Joe: Playing to thousands of people at Beautiful Days opening for The Levellers a few years back and the crowd singing along to ‘White Man.’ Supporting Lars from Rancid and he said ‘You are doing a great job there’ Mike Peters complimenting me on my selections and saying what a fine DJ I was. Another one was when i was talking to Mick Jones at the Rock n Roll Library and I mentioned I’d played ‘Torchlight’ (Ellen Foley, written by Mick & Joe), The Card Cheat and Straight To Hell (Mick & Lily’s version) on the show and he said how great that choice was. Plus loads of great nights at my monthly Cavern shows, the crowd go wild sometimes!
TT: I am aware of your friendship with Joe Strummer over the years. In what way did this friendship influence you personally and professionally? Many of my readers know of Joe’s London Calling BBC radio show, and in some ways I see your show as a continuation of his show in the same spirit: a deep love and passion of music from all walks of life and genres, and a sharing of this music along with the knowledge of it. Certainly the name suggests an homage being paid.
Joe: Joe (Strummer)’s ‘London Calling’ shows are definitely an influence. Although his tastes are more eclectic. I used to send Joe CD compilations, which him and his wife Luce loved. They were played on the tour bus on The Who support dates. Getting to know Joe a little in his later years was one of the greatest things that happened to me. I’ve got lots of memories which I’m trying to put out in book form. Joe was a good man and I supposed I loved him, not in a sexual way of course. I was absolutely devastated by his death, but I put Trash City together as a lasting tribute. First, as a DJ / Club night then later the radio show. Like Joe said to me once, “I’ll come down to one of your nights, and sit in the corner with my roll-ups. But don’t tell anyone.”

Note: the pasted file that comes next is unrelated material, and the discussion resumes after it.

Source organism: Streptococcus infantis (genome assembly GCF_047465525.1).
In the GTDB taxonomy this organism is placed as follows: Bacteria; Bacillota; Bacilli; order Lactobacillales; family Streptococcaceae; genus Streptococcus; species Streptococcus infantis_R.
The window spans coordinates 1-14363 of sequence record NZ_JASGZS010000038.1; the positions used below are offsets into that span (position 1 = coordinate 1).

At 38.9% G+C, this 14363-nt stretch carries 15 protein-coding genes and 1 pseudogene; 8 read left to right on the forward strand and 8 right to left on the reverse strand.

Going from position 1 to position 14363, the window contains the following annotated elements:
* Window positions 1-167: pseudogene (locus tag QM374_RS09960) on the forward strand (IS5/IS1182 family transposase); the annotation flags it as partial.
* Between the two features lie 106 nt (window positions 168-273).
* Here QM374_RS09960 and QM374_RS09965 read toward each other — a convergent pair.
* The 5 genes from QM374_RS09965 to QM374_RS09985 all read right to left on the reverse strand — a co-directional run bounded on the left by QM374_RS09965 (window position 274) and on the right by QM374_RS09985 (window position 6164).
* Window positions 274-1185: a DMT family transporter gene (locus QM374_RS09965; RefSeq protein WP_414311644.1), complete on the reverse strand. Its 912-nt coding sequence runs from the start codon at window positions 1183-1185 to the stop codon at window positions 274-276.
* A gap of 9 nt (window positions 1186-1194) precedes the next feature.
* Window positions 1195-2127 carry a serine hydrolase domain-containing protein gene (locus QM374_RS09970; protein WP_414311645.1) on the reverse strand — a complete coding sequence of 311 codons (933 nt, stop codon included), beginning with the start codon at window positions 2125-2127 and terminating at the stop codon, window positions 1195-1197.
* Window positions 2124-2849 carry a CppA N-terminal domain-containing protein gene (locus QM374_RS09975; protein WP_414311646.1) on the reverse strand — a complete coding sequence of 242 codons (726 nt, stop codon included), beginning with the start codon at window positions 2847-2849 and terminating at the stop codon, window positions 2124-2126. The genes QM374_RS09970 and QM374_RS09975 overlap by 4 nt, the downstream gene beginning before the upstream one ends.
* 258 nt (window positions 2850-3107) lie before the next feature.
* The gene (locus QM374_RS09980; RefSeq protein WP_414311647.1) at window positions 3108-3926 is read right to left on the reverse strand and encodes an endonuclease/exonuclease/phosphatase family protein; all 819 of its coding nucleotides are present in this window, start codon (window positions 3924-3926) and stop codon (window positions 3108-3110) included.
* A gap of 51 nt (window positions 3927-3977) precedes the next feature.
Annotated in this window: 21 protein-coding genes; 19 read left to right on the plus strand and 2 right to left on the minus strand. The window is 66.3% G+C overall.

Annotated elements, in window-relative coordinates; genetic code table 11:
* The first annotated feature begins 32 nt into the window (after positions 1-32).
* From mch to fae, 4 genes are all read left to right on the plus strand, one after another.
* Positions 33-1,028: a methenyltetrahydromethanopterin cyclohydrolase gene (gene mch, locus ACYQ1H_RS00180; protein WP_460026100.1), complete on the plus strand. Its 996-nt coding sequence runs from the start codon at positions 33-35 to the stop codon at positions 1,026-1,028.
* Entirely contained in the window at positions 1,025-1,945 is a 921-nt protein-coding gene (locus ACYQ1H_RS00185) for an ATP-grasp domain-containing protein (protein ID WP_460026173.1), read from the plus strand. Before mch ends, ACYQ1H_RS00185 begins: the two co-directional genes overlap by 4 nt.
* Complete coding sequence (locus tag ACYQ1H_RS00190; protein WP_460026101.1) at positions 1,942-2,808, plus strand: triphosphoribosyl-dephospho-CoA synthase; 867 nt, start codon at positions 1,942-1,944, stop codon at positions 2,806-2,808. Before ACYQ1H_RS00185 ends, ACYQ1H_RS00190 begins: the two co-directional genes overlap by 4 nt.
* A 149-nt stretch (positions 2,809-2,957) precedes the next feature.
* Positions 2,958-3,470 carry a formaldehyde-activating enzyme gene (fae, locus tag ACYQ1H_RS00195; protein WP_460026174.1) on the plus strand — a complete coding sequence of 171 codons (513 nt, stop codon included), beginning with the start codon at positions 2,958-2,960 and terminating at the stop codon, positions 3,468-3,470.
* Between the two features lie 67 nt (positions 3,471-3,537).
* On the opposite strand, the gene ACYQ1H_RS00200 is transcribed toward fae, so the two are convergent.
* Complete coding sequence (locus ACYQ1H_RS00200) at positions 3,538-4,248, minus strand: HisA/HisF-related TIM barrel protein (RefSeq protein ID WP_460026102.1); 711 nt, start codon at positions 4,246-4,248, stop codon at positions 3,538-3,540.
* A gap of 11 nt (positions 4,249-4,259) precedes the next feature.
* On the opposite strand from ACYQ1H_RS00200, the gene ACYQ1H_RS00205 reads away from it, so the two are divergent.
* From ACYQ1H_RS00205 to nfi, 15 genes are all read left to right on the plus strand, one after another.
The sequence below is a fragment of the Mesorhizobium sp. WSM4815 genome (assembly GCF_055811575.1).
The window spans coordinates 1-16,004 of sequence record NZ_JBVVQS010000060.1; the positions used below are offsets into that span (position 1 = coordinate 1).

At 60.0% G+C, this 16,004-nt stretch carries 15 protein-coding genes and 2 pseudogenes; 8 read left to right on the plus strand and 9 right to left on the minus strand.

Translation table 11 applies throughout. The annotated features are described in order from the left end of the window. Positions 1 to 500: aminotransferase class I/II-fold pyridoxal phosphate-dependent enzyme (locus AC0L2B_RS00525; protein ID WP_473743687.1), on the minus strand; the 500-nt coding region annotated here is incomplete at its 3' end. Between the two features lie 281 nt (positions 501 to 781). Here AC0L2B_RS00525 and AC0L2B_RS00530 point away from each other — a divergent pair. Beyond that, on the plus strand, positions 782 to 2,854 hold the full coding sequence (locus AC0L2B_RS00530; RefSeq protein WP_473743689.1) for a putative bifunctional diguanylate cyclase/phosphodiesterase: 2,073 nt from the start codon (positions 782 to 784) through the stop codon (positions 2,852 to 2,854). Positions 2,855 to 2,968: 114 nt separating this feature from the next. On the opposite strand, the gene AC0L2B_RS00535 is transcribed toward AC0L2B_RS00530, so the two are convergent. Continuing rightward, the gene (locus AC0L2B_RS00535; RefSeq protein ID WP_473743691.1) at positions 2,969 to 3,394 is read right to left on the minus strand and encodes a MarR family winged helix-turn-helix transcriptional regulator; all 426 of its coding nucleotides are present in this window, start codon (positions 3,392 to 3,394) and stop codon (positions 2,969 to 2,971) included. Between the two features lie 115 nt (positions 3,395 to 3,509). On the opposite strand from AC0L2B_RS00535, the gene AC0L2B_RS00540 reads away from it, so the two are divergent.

TT: I ask this of all my interviewees now (becoming tradition): If you had a super power, what would it be?
Joe: If I had a super power I’d make it so I was getting paid for doing my show and I could play what I want, and thousands would be listening and it would go on as long as I wanted it.
Again, thank you Joe for that, I appreciate you taking time for this interview. Readers, you can tune in to Trash City with me tomorrow (that would be Tuesday) and every Tuesday after that at 6-8pm local Exeter time, which would be 1-3pm EST in the United States. All you need to do is visit this link to Phonic.fm and click on the “Listen” icon at that time. The show streams live and if you do tune in, you’ll be happy you did, be sure to send an email to Joe while he’s on the air and let him know you are arriving via the Tulip Tree blog by sending an email to firstname.lastname@example.org during the show!